Front Porch Blog

Coal Ash: Now a Part of a Balanced Breakfast

By Hallie Carde
Red, White and Water intern, Spring 2013

This just in: in addition to fruits and veggies, our nation’s children should be getting their daily dose of coal ash. Or at least that’s what statements at a public hearing in Franklin County, Missouri, seem to suggest.

Just last week, there was a hearing for a lawsuit filed by the Labadie Environmental Organization over a zoning amendment that would allow Ameren Corp. to construct a new coal ash landfill in the heart of a floodplain. Toxicologist Dr. Lisa J.N. Bradley, testifying on behalf of Ameren Energy Corporation, said, “A child could consume coal ash every day and have no increased exposure to arsenic.”

Bradley was recently elected to the Executive Committee of the American Coal Ash Association, a lobbying organization whose membership includes Ameren, Duke Energy, Southern Company and other large coal-burning utilities. Unfortunately, it seems that conflict of interest was lost on Associate Circuit Court Judge Robert D. Schollmeyer, who dismissed the lawsuit citing Bradley’s testimony.

Maximiliano Calcano, age 2, is one of the first children born with a dramatic birth defect attributed to the coal ash dumping in the Dominican Republic.

There are many who have had to face the traumatic effects of toxic coal ash firsthand. Following the AES Corporation’s dumping of 80,000 tons of coal ash waste along the shores of the Dominican Republic between 2003 and 2004, the country’s women have suffered years of consistent miscarriages, abnormal levels of arsenic in their blood, and births to babies with cranial deformities, external organs, and missing limbs.

While we have yet to uncover such a horrific case here in the states, concerns over coal ash are real. Archie Dixon lives just south of Belmont, N.C., where Duke Energy’s coal ash ponds are some of his closest and most unwelcome neighbors. Distrustful of the visible grime and discoloration of his water, Mr. Dixon has been buying bottled water for years, unwilling to ingest the water from his home’s private well. Despite reassurance from Duke Energy officials who say that lab tests show that the sediment in Mr. Dixon’s water is of naturally occurring materials, he refuses to take any risks with his water. Dixon is not the only member of his community concerned about coal ash.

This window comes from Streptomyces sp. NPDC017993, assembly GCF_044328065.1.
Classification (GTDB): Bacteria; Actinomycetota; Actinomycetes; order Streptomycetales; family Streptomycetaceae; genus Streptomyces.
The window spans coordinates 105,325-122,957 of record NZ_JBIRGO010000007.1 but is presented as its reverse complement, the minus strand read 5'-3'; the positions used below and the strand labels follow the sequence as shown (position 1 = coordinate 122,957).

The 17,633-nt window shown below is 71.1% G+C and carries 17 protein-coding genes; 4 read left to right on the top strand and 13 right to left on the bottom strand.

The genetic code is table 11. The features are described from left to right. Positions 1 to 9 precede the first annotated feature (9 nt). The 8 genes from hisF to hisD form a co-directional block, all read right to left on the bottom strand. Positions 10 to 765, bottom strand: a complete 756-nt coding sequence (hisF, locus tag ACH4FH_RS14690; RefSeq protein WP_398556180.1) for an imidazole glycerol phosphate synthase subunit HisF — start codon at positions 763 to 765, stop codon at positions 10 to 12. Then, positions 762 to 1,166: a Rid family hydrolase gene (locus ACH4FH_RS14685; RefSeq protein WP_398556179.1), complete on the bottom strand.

Archie Dixon, concerned neighbor of Duke Energy's Allen Steam Station, fears that the coal ash that stains his driveway may pose an even greater threat to his health.

Duke Energy’s subsidiary Progress Energy Carolinas is also serving up the next dish on the coal ash menu: a “soup of contaminants” in the French Broad River. The Southern Environmental Law Center, on behalf of the Sierra Club, Waterkeeper Alliance, and Western North Carolina Alliance, issued an “Intent to Sue” for the utility’s violations of the Clean Water Act. This latest lawsuit comes on the heels of conservation groups filing a formal complaint with the NC Environmental Management Commission last October for groundwater contamination by 14 coal fired power plants.

Current state and federal laws do not require that existing coal ash be stored dry nor does it require lining for coal ash ponds, which enables the ponds’ pollutants to seep into both the French Broad and groundwater supply.

French Broad Riverkeeper Hartwell Carson is one of the loudest voices speaking out against Progress Energy’s contamination of such a beautiful natural resource. Yet as North Carolina conservationists and environmental advocates prepare to go to court in hopes of defending human and environmental health, we are left wondering where is progress on the national level?

The beautiful French Broad River, a favorite of outdoor enthusiasts, is under threat from toxic coal ash that seeps into its waters from nearby coal-fired power plants.

The U.S. Environmental Protection Agency has yet to finalize minimum federal standards that it has been sitting on for more than three years. In the meantime, there are members of Congress who would be more than happy to stop EPA from ever finalizing these guidelines.

North Dakota Senator John Hoeven’s deceptively-named “Coal Ash Recycling and Oversight Act” would bar the EPA from regulating this toxic substance at all. In December, a Congressional Research Service report initially found that this legislation would not ensure adequate standards for the protection of human health and the environment. Hoeven and industry supporters were fast and fierce in disputing this claim, and under political pressure, the CRS has recently stated that it will review and update its report.

Some people in power are willing to bully out the truth, making it even more important to work together against those who put industry profit before our health, and the health of neighbors and our home. We are, after all, a nation that deserves to feed on truth, not coal ash.

We hope you will join us in sending a message to our nation’s leaders that clean water is a national priority!


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